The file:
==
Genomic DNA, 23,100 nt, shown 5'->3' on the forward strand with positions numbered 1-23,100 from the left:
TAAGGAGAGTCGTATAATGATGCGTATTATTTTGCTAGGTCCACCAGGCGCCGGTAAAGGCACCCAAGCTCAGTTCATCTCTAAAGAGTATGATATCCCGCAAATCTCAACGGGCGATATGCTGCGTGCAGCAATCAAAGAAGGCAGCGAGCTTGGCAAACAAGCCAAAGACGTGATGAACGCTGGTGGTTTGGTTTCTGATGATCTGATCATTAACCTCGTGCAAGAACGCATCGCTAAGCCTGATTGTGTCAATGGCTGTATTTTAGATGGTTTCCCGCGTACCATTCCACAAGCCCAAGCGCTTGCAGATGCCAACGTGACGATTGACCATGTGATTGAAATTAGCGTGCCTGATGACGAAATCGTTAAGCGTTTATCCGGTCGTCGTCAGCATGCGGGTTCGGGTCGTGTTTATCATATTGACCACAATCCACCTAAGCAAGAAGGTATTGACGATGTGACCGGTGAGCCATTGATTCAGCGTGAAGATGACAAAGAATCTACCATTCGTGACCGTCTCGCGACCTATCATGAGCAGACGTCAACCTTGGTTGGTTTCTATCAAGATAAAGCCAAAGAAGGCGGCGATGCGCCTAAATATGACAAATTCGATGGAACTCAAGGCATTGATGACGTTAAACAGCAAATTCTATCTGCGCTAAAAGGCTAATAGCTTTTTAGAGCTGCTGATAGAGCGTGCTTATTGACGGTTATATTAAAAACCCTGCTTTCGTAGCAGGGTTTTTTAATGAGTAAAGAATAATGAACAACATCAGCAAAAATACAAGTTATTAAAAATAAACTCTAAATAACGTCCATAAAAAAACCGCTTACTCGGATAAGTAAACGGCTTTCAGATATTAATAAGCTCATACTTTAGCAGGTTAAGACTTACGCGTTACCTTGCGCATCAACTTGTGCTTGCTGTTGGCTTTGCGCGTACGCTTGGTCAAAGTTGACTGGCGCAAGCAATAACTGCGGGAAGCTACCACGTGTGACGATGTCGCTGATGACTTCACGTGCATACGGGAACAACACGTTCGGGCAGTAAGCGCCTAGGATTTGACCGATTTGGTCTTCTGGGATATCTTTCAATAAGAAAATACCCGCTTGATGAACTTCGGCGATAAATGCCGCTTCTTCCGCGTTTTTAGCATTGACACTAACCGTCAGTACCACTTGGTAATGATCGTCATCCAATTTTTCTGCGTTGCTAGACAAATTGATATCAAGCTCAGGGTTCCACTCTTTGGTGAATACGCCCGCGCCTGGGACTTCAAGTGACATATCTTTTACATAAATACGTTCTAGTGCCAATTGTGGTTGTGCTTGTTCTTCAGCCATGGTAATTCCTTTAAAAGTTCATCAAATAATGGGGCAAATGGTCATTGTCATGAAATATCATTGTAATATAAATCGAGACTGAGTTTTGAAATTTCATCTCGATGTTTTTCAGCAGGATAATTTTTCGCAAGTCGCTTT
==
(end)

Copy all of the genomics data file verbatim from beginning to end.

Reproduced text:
Genomic DNA, 23,100 nt, shown 5'->3' on the forward strand with positions numbered 1-23,100 from the left:
TAAGGAGAGTCGTATAATGATGCGTATTATTTTGCTAGGTCCACCAGGCGCCGGTAAAGGCACCCAAGCTCAGTTCATCTCTAAAGAGTATGATATCCCGCAAATCTCAACGGGCGATATGCTGCGTGCAGCAATCAAAGAAGGCAGCGAGCTTGGCAAACAAGCCAAAGACGTGATGAACGCTGGTGGTTTGGTTTCTGATGATCTGATCATTAACCTCGTGCAAGAACGCATCGCTAAGCCTGATTGTGTCAATGGCTGTATTTTAGATGGTTTCCCGCGTACCATTCCACAAGCCCAAGCGCTTGCAGATGCCAACGTGACGATTGACCATGTGATTGAAATTAGCGTGCCTGATGACGAAATCGTTAAGCGTTTATCCGGTCGTCGTCAGCATGCGGGTTCGGGTCGTGTTTATCATATTGACCACAATCCACCTAAGCAAGAAGGTATTGACGATGTGACCGGTGAGCCATTGATTCAGCGTGAAGATGACAAAGAATCTACCATTCGTGACCGTCTCGCGACCTATCATGAGCAGACGTCAACCTTGGTTGGTTTCTATCAAGATAAAGCCAAAGAAGGCGGCGATGCGCCTAAATATGACAAATTCGATGGAACTCAAGGCATTGATGACGTTAAACAGCAAATTCTATCTGCGCTAAAAGGCTAATAGCTTTTTAGAGCTGCTGATAGAGCGTGCTTATTGACGGTTATATTAAAAACCCTGCTTTCGTAGCAGGGTTTTTTAATGAGTAAAGAATAATGAACAACATCAGCAAAAATACAAGTTATTAAAAATAAACTCTAAATAACGTCCATAAAAAAACCGCTTACTCGGATAAGTAAACGGCTTTCAGATATTAATAAGCTCATACTTTAGCAGGTTAAGACTTACGCGTTACCTTGCGCATCAACTTGTGCTTGCTGTTGGCTTTGCGCGTACGCTTGGTCAAAGTTGACTGGCGCAAGCAATAACTGCGGGAAGCTACCACGTGTGACGATGTCGCTGATGACTTCACGTGCATACGGGAACAACACGTTCGGGCAGTAAGCGCCTAGGATTTGACCGATTTGGTCTTCTGGGATATCTTTCAATAAGAAAATACCCGCTTGATGAACTTCGGCGATAAATGCCGCTTCTTCCGCGTTTTTAGCATTGACACTAACCGTCAGTACCACTTGGTAATGATCGTCATCCAATTTTTCTGCGTTGCTAGACAAATTGATATCAAGCTCAGGGTTCCACTCTTTGGTGAATACGCCCGCGCCTGGGACTTCAAGTGACATATCTTTTACATAAATACGTTCTAGTGCCAATTGTGGTTGTGCTTGTTCTTCAGCCATGGTAATTCCTTTAAAAGTTCATCAAATAATGGGGCAAATGGTCATTGTCATGAAATATCATTGTAATATAAATCGAGACTGAGTTTTGAAATTTCATCTCGATGTTTTTCAGCAGGATAATTTTTCGCAAGTCGCTTT